Success Story for the Pneumonia Vaccine

Pneumococcal vaccine for pneumonia leads to decreasing hospitalization rates

/ Author:  / Reviewed by: Chris Galloway, M.D.

(RxWiki News) The goal of developing new vaccines is to decrease the cases of certain illnesses. The vaccine for pneumonia appears to have done just that.

A recent study found that hospitalizations for pneumonia-like illnesses have decreased since a vaccine called PCV7 was introduced in 2000.

The PCV7 vaccine protects against certain bacteria that can cause pneumonia and other related conditions.

Since the vaccine was introduced, hospitalizations for conditions caused by this bacteria have gone down by 168,000 cases a year.

"Ask your doctor about the pneumococcal vaccine."

This study, led by Marie R. Griffin, MD, MPH, of the Department of Preventive Medicine at Vanderbilt University School of Medicine, looked at whether hospitalization rates for pneumonia continued to stay low after a vaccine for pneumonia was introduced.

The vaccine is called the "7-valent pneumococcal conjugate vaccine," or PCV7, because it protects against seven types of pneumococcal bacteria.

Pneumococcal infections can cause pneumonia, ear infections, meningitis and bacterial bloodstream infections.

Sometimes, when a vaccine protects against some, but not all, types of a bacteria, the other types not included in the vaccine become more common.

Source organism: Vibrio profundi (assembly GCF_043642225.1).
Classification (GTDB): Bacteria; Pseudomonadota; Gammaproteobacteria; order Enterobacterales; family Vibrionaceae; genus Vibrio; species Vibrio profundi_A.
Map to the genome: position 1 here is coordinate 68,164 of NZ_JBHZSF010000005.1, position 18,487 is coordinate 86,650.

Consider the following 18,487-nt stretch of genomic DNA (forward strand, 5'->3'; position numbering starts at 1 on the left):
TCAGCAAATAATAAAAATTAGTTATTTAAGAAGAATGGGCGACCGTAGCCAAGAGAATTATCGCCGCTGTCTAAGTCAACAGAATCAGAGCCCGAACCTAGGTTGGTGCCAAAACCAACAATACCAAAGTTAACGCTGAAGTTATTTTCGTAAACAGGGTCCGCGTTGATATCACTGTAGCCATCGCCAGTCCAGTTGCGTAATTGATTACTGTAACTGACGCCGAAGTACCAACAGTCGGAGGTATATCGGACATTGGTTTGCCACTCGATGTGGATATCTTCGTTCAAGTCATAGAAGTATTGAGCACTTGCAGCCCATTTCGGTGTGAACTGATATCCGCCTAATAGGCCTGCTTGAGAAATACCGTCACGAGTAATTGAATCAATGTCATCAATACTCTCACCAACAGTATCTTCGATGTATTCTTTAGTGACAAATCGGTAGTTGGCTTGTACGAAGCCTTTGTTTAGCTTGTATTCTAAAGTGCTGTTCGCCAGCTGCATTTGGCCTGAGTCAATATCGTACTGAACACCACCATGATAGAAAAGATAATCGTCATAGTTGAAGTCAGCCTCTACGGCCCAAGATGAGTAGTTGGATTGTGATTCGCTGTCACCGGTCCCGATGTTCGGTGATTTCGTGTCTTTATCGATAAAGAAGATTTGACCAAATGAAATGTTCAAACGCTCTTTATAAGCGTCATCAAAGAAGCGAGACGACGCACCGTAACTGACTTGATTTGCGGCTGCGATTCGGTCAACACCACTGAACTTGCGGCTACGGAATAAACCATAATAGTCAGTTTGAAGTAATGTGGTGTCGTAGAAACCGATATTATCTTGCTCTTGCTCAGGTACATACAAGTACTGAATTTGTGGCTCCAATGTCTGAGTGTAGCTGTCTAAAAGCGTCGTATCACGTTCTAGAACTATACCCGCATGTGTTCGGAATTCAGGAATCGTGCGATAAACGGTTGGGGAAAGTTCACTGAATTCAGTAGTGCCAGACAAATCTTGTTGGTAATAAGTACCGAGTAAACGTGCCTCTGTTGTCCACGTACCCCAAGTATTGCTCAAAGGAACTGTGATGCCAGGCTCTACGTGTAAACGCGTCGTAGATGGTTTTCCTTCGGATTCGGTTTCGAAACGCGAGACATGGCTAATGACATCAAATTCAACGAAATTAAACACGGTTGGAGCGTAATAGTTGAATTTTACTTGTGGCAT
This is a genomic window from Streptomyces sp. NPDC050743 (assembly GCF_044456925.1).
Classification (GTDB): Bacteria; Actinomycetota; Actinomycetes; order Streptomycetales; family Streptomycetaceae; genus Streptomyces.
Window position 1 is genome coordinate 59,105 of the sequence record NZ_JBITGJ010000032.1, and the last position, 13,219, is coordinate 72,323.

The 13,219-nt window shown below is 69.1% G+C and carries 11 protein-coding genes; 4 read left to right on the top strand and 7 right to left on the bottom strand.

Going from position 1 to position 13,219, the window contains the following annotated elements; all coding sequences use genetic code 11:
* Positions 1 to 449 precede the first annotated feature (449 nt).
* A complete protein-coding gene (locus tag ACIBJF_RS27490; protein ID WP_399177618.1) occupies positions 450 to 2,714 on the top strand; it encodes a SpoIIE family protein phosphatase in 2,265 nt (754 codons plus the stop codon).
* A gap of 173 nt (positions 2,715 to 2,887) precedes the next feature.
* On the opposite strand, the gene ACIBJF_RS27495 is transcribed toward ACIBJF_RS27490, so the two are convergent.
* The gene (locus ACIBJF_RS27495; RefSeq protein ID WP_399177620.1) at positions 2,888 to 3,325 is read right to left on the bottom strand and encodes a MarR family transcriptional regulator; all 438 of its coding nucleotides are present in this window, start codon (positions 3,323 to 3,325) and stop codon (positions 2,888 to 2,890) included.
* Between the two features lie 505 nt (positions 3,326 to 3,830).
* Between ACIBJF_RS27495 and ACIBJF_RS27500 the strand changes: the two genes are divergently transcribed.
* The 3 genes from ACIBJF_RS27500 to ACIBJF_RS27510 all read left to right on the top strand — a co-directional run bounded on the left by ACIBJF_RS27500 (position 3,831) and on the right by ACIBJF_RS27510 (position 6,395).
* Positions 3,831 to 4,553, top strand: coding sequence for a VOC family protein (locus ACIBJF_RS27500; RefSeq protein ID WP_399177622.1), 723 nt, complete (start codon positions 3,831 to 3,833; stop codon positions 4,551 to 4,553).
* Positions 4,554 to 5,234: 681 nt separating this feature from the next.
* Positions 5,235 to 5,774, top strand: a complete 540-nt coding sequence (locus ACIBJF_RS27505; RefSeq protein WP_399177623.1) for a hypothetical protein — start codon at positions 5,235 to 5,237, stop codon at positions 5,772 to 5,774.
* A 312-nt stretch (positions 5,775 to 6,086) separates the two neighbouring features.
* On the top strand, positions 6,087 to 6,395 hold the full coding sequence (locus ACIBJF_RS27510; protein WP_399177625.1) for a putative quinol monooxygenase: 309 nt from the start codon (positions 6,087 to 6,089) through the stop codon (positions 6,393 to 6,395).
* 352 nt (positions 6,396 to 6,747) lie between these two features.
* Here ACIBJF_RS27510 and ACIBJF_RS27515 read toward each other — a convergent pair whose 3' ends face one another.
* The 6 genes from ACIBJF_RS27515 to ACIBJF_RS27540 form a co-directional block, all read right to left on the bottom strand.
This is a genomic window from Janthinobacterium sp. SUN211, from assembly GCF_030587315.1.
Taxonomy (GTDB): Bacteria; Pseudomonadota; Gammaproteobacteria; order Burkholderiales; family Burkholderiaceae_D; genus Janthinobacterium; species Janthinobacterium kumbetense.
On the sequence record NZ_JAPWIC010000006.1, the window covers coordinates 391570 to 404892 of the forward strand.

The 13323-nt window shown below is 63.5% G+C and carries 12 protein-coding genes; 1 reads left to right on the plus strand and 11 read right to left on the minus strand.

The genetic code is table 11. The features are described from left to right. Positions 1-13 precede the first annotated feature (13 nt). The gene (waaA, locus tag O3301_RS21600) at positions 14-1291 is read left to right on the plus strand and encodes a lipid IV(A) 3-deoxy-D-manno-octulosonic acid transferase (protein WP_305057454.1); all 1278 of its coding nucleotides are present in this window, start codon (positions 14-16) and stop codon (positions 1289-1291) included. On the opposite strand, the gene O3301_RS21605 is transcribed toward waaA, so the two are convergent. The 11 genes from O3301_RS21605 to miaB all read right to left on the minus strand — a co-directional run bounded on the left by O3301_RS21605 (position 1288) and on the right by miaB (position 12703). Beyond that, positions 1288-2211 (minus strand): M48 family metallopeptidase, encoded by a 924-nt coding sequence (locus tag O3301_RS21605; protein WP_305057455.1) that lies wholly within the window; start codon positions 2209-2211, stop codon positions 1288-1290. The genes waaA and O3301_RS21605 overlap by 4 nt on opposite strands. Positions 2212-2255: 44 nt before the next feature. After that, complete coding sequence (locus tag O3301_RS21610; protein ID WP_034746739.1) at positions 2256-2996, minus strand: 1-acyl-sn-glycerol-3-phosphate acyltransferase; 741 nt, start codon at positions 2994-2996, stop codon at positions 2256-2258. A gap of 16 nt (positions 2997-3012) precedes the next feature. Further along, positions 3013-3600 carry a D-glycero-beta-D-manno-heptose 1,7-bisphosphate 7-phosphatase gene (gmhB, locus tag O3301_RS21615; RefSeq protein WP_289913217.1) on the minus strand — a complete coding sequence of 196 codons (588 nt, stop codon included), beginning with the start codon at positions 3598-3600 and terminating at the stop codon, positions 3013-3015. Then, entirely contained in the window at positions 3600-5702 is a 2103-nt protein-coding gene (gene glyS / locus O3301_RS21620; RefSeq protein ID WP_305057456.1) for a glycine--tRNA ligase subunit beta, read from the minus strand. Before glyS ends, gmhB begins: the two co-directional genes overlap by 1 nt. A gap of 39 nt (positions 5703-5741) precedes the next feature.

The researchers wanted to know if this could have happened after the PCV7 was introduced in 2000.

The researchers used a national database to estimate hospitalization rates for patients with pneumonia-like illnesses, organized by age groups.

They compared the hospitalization rates from 1997 through 1999 (before the vaccine was introduced) to rates from 2007 through 2009 (well after it was introduced).

Between these time periods, the rate for pneumonia-related hospitalizations among children under age 2 went down by 551 cases per 100,000 children, the researchers found.

That means 47,000 fewer children under age 2 were hospitalized for pneumonia-related illnesses each year since the vaccine was introduced.

Among adults aged 85 and older, the hospitalization rate for pneumonia went down 1,300 cases per 100,000 individuals.

This decrease means 73,000 fewer seniors were hospitalized each year for pneumonia after the vaccine was introduced.

Among younger seniors, aged 75 to 84, the rate went down 360 cases per 100,000 seniors annually.

For adults aged 65 to 74, pneumonia-related hospitalizations decreased by 85 cases a year out of every 100,000 people in this age group.

The smallest decrease was seen among adults aged 18 to 39. The hospitalization rate for pneumonia in this age group decreased only 8 cases per 100,000 a year.

Overall, across all age groups, the researchers found that 168,000 fewer people are being hospitalized each year now that the PCV7 vaccine is available.

So far, this means that other types of the pneumococcal bacteria do not appear to be increasing and causing more illnesses.

This study was published July 11 in the New England Journal of Medicine.

The research was funded by the Centers for Disease Control and Prevention (CDC) and the Thrasher Research Fund.

One author has received consulting fees from GlaxoSmithKline. This author and another have also received research grants from their universities that came from Pfizer. No other potential conflicts of interest were reported.

Reviewed by: 
Review Date: 
July 10, 2013
Last Updated:
July 30, 2013